Researchers in WA are developing a wetsuit designed to reduce the risk of shark attack, using the latest science on how the predators see under water.

Using a State Government grant of $20,000, the University of WA scientists plan to make a prototype using contrasting dark and light patterns to help the wearer blend in and look less like a seal or other prey.

The grant, one of 13 from the Innovation Vouchers Program, was awarded to Hamish Jolly, a commercial innovator at Dunbar Harper.

He submitted the proposal after reading about a veteran oceanographer who painted his wetsuit and Tongan divers who painted themselves in stripes to protect against the "shark god".

He approached researchers Nathan Hart and Shaun Collin, from UWA's Oceans Institute, who are examining what a shark sees at different depths, distances and light conditions, including full sunlight and low light, such as dawn and dusk.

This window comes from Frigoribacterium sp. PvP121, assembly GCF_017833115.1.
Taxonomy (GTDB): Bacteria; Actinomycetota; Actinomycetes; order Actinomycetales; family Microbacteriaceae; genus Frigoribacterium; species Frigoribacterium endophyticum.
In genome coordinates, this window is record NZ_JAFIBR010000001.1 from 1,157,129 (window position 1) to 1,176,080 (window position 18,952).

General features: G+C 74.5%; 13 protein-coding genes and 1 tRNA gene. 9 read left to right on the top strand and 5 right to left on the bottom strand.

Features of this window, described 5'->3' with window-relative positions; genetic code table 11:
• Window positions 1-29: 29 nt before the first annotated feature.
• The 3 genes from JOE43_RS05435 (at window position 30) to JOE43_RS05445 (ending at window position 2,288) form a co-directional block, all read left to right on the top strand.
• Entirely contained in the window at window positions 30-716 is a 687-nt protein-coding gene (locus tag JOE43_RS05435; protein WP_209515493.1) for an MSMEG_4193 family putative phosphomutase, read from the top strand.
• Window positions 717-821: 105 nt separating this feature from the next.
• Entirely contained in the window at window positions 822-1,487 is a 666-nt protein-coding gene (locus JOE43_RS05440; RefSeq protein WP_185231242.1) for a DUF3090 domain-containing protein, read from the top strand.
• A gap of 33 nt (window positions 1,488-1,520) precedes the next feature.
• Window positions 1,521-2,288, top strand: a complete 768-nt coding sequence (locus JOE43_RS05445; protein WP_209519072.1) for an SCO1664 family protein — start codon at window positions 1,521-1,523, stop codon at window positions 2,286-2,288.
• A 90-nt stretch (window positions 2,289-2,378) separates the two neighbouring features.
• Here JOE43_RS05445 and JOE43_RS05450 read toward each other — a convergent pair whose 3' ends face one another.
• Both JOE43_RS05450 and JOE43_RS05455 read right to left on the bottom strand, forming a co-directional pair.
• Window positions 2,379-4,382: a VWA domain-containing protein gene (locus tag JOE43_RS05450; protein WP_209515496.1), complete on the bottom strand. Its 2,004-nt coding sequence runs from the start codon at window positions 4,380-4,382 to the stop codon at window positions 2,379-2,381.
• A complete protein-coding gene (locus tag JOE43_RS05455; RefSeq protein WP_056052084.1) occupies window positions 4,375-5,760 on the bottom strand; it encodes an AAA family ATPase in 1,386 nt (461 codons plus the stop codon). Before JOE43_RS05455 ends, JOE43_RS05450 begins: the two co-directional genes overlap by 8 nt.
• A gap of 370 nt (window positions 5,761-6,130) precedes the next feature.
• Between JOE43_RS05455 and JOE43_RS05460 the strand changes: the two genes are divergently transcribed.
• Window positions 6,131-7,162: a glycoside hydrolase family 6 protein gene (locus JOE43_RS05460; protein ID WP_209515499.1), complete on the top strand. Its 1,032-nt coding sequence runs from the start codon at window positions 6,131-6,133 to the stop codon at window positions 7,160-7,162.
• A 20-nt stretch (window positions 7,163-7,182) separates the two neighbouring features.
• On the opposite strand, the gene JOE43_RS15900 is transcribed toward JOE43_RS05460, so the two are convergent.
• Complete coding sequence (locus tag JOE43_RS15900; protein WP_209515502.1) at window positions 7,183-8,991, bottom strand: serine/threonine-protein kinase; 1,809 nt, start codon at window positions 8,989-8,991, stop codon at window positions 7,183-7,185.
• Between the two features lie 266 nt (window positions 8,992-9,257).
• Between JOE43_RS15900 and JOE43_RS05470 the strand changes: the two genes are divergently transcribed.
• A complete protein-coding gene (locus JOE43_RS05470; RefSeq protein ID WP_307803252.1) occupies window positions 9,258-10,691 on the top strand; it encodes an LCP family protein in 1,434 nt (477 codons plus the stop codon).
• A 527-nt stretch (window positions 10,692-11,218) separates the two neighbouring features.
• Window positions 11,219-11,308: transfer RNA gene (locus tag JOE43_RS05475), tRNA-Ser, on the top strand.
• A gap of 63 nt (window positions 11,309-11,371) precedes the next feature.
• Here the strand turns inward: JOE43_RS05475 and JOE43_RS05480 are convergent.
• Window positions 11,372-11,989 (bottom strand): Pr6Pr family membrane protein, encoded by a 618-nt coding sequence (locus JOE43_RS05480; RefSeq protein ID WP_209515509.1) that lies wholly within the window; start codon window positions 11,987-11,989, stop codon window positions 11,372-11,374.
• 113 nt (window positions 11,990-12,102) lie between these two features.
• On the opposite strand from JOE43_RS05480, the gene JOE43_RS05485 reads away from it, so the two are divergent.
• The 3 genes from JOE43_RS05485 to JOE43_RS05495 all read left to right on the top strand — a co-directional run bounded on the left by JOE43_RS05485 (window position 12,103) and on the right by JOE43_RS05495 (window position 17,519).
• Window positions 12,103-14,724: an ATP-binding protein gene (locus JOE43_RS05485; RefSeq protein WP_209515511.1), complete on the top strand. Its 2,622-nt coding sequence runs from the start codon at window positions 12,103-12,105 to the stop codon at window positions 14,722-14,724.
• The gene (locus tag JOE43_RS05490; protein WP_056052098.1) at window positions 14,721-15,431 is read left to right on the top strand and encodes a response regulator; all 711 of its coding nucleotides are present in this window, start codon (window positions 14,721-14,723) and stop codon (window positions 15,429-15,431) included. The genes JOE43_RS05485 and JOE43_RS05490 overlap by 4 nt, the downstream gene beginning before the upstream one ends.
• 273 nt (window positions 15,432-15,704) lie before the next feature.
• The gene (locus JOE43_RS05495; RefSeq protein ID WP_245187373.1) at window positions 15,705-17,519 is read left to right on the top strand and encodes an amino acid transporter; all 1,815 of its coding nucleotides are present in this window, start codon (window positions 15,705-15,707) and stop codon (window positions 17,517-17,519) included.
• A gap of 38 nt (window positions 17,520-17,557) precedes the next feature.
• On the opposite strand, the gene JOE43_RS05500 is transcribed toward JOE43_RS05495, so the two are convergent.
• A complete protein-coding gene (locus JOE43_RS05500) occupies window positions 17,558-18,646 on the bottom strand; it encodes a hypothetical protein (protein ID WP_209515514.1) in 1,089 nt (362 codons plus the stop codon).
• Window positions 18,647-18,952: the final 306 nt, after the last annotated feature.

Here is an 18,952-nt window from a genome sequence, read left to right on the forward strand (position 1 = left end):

Professor Collin said their work showed most sharks were colour blind, suggesting that lines and shapes of prey were attractive.

"There might be striping or dots or some pattern that reduces the outline of the silhouette of the diver or swimmer, which would help them to merge into the background, so a shark would swim on, rather than identifying that as a potential food source," he said.

Mr Jolly said the wetsuit idea had scientific merit.

Statistics from the Australian Shark Attack file over the past 20 years showed half of victims wore a wetsuit.

Science and Innovation Minister John Day said the research was interesting and helped diversify the economy.

The second round of the Innovation Vouchers Program closes on March 2.

The West Australian

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